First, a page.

After quintuple bypass surgery and some subsequent complications, Manny Bernardez is on the road to recovery.
The players and the fans in the stands cycle through as the years fly by, but there are some constants; lifers that are in the gym or on the fields doing the various jobs that keep the institution of high school sports moving. Manny Bernardez is one of those guys; a football official, a basketball referee and baseball umpire, a fixture.
He was in his familiar role on opening night of the current basketball season when he tossed the ball up at the center circle at Pascack Valley High School like he has done so many times before. This time, however, something was different.
“I tossed the ball up, I ran to one side, I ran to the other side and it was like my whole chest was so heavy. It was like I couldn’t breathe, there was just so much pressure,” said the 59-year old Bernardez from his home on Wednesday night. “I was working with Joe Ciofi and Rich Lustig and when I came in at halftime they looked at me and said, ‘You are white as a ghost.’ I didn’t come out for the second half and I went to an Urgent Care to get checked out.”
That set off a chain of events that Bernardez is lucky to be talking about in the past tense now about six weeks later. That trip to Urgent Care turned into a trip to Englewood Hospital and the news that he needed almost immediate quintuple bypass surgery, which was successful. It was a persistent fever that presented problems in his recovery and led to some touch and go moments until doctors were able to pinpoint the root cause which lay in his pituitary gland.
Not to get too deep into the medical stuff, but it was scary there for a while.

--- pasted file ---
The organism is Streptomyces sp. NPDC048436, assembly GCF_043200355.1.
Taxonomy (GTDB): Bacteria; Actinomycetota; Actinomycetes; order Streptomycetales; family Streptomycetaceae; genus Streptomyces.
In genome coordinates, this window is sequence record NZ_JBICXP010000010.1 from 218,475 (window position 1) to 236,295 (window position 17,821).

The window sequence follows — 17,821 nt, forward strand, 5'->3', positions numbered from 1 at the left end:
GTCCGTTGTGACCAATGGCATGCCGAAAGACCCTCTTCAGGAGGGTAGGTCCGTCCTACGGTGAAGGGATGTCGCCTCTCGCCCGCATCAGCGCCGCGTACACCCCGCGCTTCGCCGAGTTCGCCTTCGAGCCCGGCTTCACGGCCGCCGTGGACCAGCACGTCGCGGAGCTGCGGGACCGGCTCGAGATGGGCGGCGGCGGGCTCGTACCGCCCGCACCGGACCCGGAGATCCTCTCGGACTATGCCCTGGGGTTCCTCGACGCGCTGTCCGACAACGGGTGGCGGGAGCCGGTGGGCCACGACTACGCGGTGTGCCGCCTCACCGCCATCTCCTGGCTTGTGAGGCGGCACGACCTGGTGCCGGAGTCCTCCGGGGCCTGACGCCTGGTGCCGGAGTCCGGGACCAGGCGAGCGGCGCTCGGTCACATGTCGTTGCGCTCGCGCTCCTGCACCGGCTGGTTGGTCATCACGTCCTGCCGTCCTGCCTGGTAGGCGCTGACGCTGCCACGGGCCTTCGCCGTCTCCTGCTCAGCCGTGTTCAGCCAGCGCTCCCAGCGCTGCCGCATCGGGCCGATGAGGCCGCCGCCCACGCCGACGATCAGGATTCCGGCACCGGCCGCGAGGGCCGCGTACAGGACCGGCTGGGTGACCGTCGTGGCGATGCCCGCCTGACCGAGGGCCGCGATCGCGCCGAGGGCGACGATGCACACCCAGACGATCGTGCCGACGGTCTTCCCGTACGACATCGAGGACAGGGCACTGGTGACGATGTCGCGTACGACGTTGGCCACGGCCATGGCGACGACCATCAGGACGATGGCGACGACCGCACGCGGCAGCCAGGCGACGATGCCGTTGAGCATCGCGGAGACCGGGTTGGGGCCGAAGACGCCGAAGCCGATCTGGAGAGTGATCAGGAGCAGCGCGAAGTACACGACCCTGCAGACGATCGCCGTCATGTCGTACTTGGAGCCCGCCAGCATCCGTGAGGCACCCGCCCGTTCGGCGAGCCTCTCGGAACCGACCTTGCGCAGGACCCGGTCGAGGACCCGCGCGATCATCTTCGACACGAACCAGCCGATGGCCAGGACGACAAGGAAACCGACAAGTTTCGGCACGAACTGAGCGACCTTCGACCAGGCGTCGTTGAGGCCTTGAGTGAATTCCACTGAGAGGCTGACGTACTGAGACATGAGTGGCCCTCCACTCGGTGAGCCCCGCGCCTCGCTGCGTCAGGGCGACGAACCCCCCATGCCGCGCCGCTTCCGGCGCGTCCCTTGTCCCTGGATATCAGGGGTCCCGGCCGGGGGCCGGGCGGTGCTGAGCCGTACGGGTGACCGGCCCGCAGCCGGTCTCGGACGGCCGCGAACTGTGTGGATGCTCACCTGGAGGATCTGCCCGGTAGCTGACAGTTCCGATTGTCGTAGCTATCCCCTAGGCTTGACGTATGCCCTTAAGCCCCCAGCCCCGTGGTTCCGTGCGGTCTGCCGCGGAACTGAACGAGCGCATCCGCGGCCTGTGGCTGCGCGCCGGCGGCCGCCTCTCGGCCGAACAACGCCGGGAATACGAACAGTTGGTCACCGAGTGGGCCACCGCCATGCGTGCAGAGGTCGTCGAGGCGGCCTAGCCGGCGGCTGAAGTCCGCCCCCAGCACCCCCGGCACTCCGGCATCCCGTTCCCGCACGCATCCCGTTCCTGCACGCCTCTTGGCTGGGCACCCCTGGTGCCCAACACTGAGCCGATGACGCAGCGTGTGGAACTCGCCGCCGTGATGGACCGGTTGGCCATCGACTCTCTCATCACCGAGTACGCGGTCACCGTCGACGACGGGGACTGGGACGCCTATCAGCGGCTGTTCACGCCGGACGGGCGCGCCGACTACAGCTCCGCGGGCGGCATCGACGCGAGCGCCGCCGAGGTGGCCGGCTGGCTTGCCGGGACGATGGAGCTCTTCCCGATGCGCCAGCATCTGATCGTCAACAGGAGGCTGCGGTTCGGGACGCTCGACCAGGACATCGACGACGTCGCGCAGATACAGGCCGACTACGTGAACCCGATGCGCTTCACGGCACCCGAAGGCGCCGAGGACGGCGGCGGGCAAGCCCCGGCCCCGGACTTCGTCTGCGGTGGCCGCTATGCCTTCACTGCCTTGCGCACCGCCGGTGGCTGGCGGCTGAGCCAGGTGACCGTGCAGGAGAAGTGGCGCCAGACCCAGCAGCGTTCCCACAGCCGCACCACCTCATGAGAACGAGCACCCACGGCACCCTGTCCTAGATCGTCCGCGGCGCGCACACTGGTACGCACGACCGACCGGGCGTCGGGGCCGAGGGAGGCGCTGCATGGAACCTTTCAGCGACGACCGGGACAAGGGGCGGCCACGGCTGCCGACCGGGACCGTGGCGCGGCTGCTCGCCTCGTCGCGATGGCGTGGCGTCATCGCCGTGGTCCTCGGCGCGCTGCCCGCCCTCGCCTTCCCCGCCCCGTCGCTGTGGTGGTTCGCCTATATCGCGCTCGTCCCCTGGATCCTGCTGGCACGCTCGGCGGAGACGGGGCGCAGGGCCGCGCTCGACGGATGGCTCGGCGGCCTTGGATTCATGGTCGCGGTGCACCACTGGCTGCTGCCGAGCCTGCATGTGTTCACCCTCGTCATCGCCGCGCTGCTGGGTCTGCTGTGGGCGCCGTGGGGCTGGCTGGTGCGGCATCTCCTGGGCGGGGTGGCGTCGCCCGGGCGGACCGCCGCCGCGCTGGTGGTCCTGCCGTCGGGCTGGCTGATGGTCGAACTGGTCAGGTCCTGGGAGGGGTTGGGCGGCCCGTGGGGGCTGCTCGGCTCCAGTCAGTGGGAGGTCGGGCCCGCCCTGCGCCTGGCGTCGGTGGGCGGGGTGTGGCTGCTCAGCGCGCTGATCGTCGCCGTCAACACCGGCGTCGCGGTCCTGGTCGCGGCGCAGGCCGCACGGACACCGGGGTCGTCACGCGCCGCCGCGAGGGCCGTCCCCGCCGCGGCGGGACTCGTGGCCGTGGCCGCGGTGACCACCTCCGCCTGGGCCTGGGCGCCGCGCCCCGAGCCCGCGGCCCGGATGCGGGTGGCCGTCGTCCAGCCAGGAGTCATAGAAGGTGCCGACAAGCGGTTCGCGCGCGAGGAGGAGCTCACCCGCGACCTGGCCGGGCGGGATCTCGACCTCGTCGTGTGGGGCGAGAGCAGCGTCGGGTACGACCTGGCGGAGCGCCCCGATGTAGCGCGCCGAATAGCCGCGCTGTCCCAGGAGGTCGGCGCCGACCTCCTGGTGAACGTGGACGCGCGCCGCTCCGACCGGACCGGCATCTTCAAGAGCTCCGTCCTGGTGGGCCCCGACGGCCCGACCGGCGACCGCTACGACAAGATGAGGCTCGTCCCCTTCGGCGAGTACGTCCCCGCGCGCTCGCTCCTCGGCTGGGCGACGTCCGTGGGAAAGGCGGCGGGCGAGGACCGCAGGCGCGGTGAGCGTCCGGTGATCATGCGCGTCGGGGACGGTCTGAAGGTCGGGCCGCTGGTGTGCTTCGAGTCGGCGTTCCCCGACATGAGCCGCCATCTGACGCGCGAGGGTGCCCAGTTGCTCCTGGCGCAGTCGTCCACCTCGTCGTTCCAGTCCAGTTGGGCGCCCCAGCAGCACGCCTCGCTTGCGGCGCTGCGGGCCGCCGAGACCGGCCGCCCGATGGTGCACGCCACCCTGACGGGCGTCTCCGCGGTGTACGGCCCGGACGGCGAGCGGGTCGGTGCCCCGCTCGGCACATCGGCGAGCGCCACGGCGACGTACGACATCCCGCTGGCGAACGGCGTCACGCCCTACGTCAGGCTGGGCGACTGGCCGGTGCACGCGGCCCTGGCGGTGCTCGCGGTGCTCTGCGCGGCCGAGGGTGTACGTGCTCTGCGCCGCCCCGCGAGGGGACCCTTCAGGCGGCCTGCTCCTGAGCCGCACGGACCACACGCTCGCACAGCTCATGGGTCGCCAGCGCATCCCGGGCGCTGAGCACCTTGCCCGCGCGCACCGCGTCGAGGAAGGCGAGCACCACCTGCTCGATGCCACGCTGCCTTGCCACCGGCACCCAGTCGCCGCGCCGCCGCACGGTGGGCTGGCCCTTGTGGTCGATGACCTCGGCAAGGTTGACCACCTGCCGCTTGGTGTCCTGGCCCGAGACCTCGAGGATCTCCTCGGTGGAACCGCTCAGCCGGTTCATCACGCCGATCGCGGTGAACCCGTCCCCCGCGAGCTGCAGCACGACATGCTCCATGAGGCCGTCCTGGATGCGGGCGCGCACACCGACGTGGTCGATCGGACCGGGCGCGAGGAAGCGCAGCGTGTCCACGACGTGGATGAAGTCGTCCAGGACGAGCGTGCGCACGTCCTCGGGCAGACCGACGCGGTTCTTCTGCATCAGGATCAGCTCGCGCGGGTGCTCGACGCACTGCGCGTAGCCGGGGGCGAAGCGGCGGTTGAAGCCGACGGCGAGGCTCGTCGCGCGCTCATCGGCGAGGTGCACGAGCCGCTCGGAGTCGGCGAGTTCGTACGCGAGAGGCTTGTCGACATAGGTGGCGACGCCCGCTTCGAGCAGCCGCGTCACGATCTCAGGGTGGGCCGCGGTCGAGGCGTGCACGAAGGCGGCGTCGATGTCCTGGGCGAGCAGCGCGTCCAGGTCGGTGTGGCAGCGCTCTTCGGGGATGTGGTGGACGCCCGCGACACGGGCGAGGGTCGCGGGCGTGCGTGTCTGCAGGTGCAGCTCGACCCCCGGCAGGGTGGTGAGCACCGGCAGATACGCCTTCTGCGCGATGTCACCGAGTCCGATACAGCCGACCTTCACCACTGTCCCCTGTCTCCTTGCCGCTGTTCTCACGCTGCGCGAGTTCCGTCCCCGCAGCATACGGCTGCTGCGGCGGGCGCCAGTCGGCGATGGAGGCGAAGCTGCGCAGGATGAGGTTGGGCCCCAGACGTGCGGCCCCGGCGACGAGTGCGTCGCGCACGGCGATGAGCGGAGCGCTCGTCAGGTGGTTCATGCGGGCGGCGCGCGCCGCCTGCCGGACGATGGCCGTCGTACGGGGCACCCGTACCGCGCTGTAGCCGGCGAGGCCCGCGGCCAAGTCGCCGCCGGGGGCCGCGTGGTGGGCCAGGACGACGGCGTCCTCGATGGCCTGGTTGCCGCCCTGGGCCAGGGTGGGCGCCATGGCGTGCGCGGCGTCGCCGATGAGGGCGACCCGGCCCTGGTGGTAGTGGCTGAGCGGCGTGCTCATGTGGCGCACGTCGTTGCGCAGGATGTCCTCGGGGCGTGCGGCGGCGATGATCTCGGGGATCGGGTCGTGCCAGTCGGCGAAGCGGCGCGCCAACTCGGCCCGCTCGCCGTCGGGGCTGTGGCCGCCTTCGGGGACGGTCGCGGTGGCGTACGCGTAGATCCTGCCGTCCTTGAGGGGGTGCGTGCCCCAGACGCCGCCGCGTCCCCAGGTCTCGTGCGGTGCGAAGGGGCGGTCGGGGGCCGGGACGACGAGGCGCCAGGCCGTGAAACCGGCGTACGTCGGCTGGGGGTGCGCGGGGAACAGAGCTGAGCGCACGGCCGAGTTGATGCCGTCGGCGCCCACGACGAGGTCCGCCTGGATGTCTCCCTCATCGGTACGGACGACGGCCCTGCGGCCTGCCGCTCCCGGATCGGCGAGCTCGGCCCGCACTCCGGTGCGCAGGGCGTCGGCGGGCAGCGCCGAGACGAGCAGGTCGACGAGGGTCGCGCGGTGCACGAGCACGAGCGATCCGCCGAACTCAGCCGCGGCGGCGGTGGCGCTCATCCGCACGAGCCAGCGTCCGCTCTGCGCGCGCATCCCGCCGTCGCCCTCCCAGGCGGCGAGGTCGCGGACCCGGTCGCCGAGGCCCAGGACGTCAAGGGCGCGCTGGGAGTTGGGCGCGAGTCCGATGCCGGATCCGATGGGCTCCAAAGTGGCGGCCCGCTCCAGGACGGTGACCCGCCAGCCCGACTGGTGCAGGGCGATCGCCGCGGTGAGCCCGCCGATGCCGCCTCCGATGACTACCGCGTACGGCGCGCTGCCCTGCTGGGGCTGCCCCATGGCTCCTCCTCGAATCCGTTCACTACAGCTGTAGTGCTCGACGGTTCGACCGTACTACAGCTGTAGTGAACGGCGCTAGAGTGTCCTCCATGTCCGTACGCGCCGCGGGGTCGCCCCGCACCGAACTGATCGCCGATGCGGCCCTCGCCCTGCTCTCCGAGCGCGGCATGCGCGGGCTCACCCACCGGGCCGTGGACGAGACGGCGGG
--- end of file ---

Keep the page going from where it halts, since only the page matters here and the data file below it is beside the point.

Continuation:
“They started checking random things -- blood work, cultures, everything -- because they did not know what was going on with his fever,” said Manny’s wife Cindy. “They were wonderful. I have nothing but wonderful things to say about the staff [at Englewood Hospital], the care was amazing, but for a long time they didn’t have an answer to what was going on.”
This is not a story about saying nice things about a guy after he gets sick, instead it is about a nice guy who got sick and if there is a silver lining to all of this it is the way so many people rallied to the cause of the Bernardez family, which includes Anthony and Lauren, both students and Northern Valley/Demarest High School. They have been buoyed by both the NVD and local officiating communities, which immediately sprang into action for reasons that are all too clear.
The family has health insurance and, while co-pays alone will add up and there are aspects to Manny’s physical therapy that will not be covered, Cindy Bernardez was reluctant to accept help monetarily or otherwise.
She was overruled…big time.
A Go Fund Me campaign with a goal of $25,000 has raised nearly $23,000 in its first week of existence
and so many have reached out with other acts of kindness. Let’s just say that enough wine and Chinese food has been left on the porch to get the Bernardez family comfortably through 2024.